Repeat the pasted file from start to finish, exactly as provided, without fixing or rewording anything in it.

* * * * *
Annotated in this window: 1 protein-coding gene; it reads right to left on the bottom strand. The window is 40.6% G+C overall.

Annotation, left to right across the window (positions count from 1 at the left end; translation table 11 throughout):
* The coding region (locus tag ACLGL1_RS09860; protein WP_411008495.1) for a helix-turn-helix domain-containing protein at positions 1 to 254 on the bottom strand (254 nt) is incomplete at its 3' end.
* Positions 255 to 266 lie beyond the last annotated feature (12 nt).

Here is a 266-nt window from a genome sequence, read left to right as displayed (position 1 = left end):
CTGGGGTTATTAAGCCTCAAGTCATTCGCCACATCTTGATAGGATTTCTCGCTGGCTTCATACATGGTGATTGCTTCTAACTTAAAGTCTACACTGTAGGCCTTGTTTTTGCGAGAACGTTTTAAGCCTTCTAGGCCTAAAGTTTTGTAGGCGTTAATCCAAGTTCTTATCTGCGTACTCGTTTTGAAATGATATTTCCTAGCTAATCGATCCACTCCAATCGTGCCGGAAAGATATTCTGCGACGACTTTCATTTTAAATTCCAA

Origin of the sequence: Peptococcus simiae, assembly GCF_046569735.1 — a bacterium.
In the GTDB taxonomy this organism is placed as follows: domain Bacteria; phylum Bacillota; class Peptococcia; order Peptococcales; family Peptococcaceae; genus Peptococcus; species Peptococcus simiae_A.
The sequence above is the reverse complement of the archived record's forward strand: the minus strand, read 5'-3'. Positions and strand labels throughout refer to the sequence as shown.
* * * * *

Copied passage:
Annotated in this window: 1 protein-coding gene; it reads right to left on the bottom strand. The window is 40.6% G+C overall.

Annotation, left to right across the window (positions count from 1 at the left end; translation table 11 throughout):
* The coding region (locus tag ACLGL1_RS09860; protein WP_411008495.1) for a helix-turn-helix domain-containing protein at positions 1 to 254 on the bottom strand (254 nt) is incomplete at its 3' end.
* Positions 255 to 266 lie beyond the last annotated feature (12 nt).

Here is a 266-nt window from a genome sequence, read left to right as displayed (position 1 = left end):
CTGGGGTTATTAAGCCTCAAGTCATTCGCCACATCTTGATAGGATTTCTCGCTGGCTTCATACATGGTGATTGCTTCTAACTTAAAGTCTACACTGTAGGCCTTGTTTTTGCGAGAACGTTTTAAGCCTTCTAGGCCTAAAGTTTTGTAGGCGTTAATCCAAGTTCTTATCTGCGTACTCGTTTTGAAATGATATTTCCTAGCTAATCGATCCACTCCAATCGTGCCGGAAAGATATTCTGCGACGACTTTCATTTTAAATTCCAA

Origin of the sequence: Peptococcus simiae, assembly GCF_046569735.1 — a bacterium.
In the GTDB taxonomy this organism is placed as follows: domain Bacteria; phylum Bacillota; class Peptococcia; order Peptococcales; family Peptococcaceae; genus Peptococcus; species Peptococcus simiae_A.
The sequence above is the reverse complement of the archived record's forward strand: the minus strand, read 5'-3'. Positions and strand labels throughout refer to the sequence as shown.